Is it possible that the dimmer switch is somehow piggybacking off the kitchen light circuit?
 
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Old 06-02-14, 02:47 PM
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When you say the switch, do you mean behind the plate on the wall, where a person switches the light on and off? I'm not sure.
Yes. Only half the circuit is at the light. The other half is at the switch. You need to look at and understand the whole circuit to know how to wire the light. There is no single way to wire a light or switch. Each depends on the other.
 
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Old 06-02-14, 02:58 PM
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I see. I would prefer not to take the plates off the wall if it's not absolutely necessary. Is there any way to guess at the wiring based off what I can see now? I've tried a whole bunch of permutations already. Process of elimination??
 
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Old 06-02-14, 04:26 PM
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If you don't want to do the work you should call an electrician.
 
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Old 06-02-14, 04:53 PM
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It's not that I'm not willing to do the work. I've spent quite a bit of time trying to connect either chandelier correctly, and a fair amount of time looking online for a setup that looks like mine. My concern is cosmetic damage to the face plate or the wall. As I stated, the original wiring seemed straightforward, so my hope is that I can replicate it without removing other fixtures.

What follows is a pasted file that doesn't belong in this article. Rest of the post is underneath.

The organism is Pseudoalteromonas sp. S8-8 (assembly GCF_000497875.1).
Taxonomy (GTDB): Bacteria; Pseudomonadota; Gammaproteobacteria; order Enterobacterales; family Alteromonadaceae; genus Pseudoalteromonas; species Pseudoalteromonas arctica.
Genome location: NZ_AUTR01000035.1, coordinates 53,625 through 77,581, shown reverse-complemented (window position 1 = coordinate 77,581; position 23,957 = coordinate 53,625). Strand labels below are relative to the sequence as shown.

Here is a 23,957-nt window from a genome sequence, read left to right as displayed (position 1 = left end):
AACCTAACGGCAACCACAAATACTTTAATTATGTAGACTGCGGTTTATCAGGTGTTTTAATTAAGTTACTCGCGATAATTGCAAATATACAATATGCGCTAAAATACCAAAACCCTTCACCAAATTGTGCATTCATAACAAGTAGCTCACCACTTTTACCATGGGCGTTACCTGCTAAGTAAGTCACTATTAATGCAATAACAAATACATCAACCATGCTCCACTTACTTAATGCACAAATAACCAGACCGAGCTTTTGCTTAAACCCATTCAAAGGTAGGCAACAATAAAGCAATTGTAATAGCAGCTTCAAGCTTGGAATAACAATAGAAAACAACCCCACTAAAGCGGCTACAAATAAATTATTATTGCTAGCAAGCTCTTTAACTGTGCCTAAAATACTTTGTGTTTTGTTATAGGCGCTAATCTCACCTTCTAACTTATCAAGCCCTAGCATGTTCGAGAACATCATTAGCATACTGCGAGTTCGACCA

Is there an explanation for why the ceiling wires are combined as they are? I am still unclear why these eight wires are combined in different numbers, with one wire left as a singleton.
 
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Old 06-02-14, 05:24 PM
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Is there an explanation for why the ceiling wires are combined as they are?
No because there should be two or four not three.
My concern is cosmetic damage to the face plate or the wall
Cut around the plate with a utility knife if it is painted on. Replacement plates cost less than a dollar. It is routine to remove the plate.

Your house appears to be wired with cable. Cables never contain less than 2 wires. That is called a 2-conductor cable (black and white) and is the one you are most likely to see. The second most common cable is 3-conductor. It contains a red, white, and black. While it could be a 3-conductor cable at the light there is no reason two wires of a 3-conductor would be connected together.